Healed by a Handkerchief

October 25, 2009

One of the most astonishing miracles in the Bible is found in Acts 19:11-12.

“And God was doing extraordinary miracles by the hands of Paul, so that even handkerchiefs or aprons that had touched his skin were carried away to the sick, and their diseases left them and the evil spirits came out of them.”

This hearkens back to Jesus healing the woman with the issue of blood in Mark 5:27-29 when she simply touched His garments. The point is not that Paul was equal with Jesus but that Paul was connected to Jesus. Jesus was working through him.

Sadly, many folks today cannot see this story for what it is. They believe it is an example of how God’s people would work for all times. They expect to find men through whom God is working in a miraculous healing ministry today. They do not recognize that God had chosen this time as a very special time of revelation. As His New Covenant was being taught, He provided confirmation by working these miracles through the ones He sent (cf. Hebrews 2:2-4). In other words, God did not empower Christians to work these miracles as simply another part of Christian living. He empowered certain Christians to work these miracles as a testimony that they could be trusted as God’s mouthpieces. This hearkens all the way back to Moses as he asked God, “What if the people don’t believe I’m really speaking for you?” (cf. Exodus 4:4-9). God gave Moses signs to show the people that eventually led into the 10 plagues.

I Corinthians 13:8-13 demonstrates that the miraculous gifts, including prophecy, tongue-speaking, and healing (I Corinthians 12:4-11), would cease when that which was perfect, complete, or whole had come. Do not take this statement out of its context and just apply it to Jesus. In the context, there is something that is partial and something that is complete. As in all cases, the complete is the same as the partial but in completed form. Consider if I gave you a part of an apple pie, what would the whole or complete thing be? It would be an apple pie. If I gave you part of a car, what would the whole thing be? It would be a car. If I gave you one chapter or part of a book, what would the whole thing be? It would be a book. If I was giving you part of a teaching, what would the whole thing be? It would be the whole teaching.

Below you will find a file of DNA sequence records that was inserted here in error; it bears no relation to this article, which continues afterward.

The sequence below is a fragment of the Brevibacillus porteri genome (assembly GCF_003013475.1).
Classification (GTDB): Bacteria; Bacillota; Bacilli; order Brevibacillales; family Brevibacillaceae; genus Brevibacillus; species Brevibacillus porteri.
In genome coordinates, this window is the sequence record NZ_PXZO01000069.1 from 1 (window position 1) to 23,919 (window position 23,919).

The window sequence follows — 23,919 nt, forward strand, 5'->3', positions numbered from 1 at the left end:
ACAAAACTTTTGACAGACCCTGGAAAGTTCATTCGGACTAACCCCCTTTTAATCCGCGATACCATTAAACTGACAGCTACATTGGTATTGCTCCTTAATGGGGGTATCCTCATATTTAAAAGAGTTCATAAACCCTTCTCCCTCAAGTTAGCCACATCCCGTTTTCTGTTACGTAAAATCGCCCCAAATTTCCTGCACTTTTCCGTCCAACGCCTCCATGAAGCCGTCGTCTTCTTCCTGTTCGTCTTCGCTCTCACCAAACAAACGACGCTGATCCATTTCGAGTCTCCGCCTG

In this context, the part refers to the miraculous gifts and what they provided. “We know in part and we prophesy in part” (I Corinthians 13:9). That referred to the teaching and the knowledge produced by it. Going back to Hebrews 2:2-4, we learn that the miraculous gifts were the revelation and confirmation of God’s will. What then is the whole? It is the completed revelation and confirmation of God’s will. The whole, the perfect, the complete in this context refers to the giving of all the knowledge of God and His will that God wants us to have.

Once that came, the miraculous gifts, along with the gift of healing would cease. That leaves us with two options. Either one, God still has more scripture to reveal, or two, all scripture has been revealed and God no longer empowers Christians with miraculous gifts. Since I accept the Bible as God’s completed word, I accept option two.

There is another reason I accept the second option. As seen in Acts 8:9-25, the real power of God stands out over fakery. When God really works miracles through people it stands out. I’m still waiting to see that power displayed to prove me wrong about I Corinthians 13.